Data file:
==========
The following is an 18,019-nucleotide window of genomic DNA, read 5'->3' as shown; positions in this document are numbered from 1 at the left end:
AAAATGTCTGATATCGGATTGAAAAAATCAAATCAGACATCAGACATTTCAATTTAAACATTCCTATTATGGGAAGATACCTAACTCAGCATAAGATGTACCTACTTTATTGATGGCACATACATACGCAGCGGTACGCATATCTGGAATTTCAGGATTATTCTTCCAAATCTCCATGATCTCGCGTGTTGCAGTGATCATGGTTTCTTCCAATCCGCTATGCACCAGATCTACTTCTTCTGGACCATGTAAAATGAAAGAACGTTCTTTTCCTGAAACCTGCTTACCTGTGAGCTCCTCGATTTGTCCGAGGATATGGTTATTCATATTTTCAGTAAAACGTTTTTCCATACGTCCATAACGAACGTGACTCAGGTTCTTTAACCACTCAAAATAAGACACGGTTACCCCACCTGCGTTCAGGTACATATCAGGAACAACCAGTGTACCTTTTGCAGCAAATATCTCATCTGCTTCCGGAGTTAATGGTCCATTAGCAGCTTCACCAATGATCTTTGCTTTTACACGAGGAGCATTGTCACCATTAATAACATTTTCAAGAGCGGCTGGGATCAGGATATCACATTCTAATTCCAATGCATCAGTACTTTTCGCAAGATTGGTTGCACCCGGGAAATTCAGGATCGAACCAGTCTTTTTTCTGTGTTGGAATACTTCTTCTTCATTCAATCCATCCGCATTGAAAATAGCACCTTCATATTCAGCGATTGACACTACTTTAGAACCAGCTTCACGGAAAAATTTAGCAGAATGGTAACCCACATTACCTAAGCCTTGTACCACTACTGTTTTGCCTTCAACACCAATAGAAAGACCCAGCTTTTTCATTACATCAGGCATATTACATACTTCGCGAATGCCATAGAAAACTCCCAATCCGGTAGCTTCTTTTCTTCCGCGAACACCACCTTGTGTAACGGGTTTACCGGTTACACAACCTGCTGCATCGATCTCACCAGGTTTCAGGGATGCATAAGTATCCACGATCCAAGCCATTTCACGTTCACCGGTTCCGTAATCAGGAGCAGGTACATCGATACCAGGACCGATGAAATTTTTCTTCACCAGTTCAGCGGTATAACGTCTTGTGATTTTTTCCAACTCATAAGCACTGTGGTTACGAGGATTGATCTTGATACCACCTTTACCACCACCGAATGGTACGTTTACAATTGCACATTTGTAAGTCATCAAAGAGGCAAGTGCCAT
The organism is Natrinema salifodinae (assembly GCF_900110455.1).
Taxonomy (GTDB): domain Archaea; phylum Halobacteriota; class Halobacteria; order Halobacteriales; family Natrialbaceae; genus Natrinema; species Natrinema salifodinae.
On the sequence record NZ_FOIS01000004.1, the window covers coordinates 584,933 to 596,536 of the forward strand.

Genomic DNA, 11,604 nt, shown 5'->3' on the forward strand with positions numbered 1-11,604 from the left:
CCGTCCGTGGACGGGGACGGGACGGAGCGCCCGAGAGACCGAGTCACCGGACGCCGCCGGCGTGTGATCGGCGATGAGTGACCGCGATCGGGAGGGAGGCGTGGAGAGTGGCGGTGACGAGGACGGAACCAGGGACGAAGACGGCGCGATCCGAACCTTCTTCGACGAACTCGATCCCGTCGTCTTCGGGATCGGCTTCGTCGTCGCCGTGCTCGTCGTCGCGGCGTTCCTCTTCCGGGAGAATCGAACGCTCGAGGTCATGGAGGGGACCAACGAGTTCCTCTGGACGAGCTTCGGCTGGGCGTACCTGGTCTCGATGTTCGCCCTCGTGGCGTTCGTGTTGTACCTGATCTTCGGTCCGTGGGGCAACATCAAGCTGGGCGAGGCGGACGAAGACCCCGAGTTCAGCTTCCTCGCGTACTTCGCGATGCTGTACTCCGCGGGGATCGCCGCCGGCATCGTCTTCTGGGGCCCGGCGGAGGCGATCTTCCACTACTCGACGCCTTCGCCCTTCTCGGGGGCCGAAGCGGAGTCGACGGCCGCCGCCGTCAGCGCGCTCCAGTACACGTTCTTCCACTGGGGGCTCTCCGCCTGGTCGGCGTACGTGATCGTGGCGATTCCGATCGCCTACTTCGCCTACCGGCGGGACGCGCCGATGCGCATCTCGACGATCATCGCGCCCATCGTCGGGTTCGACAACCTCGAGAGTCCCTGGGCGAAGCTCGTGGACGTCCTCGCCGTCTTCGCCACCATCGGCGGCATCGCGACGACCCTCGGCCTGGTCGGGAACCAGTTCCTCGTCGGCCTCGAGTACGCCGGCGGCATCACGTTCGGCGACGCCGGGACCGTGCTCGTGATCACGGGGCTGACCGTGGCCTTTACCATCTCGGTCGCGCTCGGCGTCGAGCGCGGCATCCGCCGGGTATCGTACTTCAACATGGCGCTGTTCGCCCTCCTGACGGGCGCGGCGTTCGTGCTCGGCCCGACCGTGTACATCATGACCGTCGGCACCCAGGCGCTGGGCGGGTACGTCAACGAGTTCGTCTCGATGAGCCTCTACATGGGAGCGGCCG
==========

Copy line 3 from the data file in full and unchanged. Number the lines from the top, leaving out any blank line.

The organism is Natrinema salifodinae (assembly GCF_900110455.1).